The following is from the essay I wrote in 2010 about what I have learned about our world: That our world is in serious trouble, and we are the cause. This is the first of three posts about who I mean by “we.
I recently heard a theologian give a report on a conference of progressive theologians. He said that the comment was made that the current economic system – Neo Liberal Global Capitalism, is the first truly global theology (or value system).
I think it is safe to say that global capitalism is the dominant system that governs a major portion of human relationships for the vast majority of humans on our planet. Much could be said about the negative affects of Capitalism on the way humans interact. I wrote about this in my post We are Rich Because They are Poor. But that is not the aspect of Capitalism that I am concerned with here. What I am concerned with is the requirement of a Capitalistic Economy that it continually grow. A continually growing economy will force all of the areas of environmental concern mentioned above, to worsen. There is nothing to suggest otherwise.
If a Capitalistic Economy doesn’t continue to grow, it will collapse. Growth is a requirement, not just a desirable outcome.
I have found David Korten’s historical and theoretical distinctions between “market economy” and Capitalism extremely helpful. Adam Smith’s description of a market economy was written roughly 75 years before the term Capitalism was used. Capitalism refers specifically to the role of capital, money, ownership of production, in an economic system. In a capitalistic system, someone lets someone else temporarily “use” their money, and is then rewarded with additional money (i.e., interest), simply for letting their money be used.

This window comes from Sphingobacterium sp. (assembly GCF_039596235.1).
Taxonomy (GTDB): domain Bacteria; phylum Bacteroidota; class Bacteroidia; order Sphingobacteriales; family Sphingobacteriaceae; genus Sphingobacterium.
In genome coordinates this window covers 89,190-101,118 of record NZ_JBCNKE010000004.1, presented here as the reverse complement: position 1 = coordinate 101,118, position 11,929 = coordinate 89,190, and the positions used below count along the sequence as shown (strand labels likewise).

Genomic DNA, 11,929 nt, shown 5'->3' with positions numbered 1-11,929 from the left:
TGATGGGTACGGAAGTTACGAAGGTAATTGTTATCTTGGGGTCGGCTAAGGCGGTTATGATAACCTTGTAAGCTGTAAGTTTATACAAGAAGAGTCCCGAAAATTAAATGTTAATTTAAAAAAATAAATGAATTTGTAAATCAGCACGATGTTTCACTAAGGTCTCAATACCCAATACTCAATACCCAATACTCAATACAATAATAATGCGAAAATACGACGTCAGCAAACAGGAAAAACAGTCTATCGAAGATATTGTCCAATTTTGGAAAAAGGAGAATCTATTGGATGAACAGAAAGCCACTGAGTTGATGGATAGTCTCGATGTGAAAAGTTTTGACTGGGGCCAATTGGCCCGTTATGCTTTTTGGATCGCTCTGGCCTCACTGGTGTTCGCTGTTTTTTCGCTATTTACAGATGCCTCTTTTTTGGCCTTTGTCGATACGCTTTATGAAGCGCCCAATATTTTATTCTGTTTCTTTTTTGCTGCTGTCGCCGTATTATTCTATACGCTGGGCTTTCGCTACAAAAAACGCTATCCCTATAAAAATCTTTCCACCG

Financial analysit, Chris Martensen, has stated, and I agree, that all of the money that is paid as interest in any given year is the exact amount by which the economy must grow in order to not head toward collapse.
It is this fundamental nature of Capitalism – that money earns money – that requires the system to continually grow, and that therefore makes it a completely unredeemable system at this time in our human history.
Yet I have heard no elected official, progressive or conservative, express anything but “grow the economy” as a basic solution to virtually all issues. I recently was at a meeting with MA State Rep. Will Brownsberger, the politician who I believe understands better than any other I have met, the dire environmental situation we are in. Yet I heard him say something to the effect that “when the economy turns around there will be more money for environmental legislation.” The reality is that if the economy turns around, it will be causing substantially more additional environmental damage than any legislation can counteract.
Another example: I recently heard two back-to-back programs on NPR. The first one emphasized the need for people to cut back on their consumption. The second one, on the economy, emphasized the importance of increased “consumer confidence” in order to fix our economy. We, progressive Democrats, like President Obama, who look hopefully for increased “consumer confidence” are the cause of our dire situation.
I have very little to add to what I wrote three years ago. I grieve for the world. I try to remove myself as much as possible from the web of social pressure to consume. I try to make what resources I have accessible for the most vulnerable, especially for when times get really hard. And I try to learn and teach a way of living that makes sense for the future, however ridiculous it seems in comparison with our present surroundings.